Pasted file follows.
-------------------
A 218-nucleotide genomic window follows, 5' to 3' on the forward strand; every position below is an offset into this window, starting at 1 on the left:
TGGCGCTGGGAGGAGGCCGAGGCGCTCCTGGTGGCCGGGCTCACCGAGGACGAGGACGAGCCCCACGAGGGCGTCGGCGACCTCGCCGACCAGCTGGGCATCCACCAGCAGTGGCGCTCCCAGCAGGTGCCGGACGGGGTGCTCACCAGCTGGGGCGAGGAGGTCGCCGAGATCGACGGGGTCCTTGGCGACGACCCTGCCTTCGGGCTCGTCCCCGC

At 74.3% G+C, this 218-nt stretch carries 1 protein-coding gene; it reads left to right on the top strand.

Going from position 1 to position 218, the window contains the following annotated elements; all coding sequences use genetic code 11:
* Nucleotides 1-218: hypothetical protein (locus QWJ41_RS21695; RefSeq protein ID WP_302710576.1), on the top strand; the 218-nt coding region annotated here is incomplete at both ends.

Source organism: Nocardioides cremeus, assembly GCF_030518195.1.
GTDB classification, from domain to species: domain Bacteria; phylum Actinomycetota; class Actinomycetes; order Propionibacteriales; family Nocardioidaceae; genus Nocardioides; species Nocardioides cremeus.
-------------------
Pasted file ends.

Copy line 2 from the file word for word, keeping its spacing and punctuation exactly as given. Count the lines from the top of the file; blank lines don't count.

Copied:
TGGCGCTGGGAGGAGGCCGAGGCGCTCCTGGTGGCCGGGCTCACCGAGGACGAGGACGAGCCCCACGAGGGCGTCGGCGACCTCGCCGACCAGCTGGGCATCCACCAGCAGTGGCGCTCCCAGCAGGTGCCGGACGGGGTGCTCACCAGCTGGGGCGAGGAGGTCGCCGAGATCGACGGGGTCCTTGGCGACGACCCTGCCTTCGGGCTCGTCCCCGC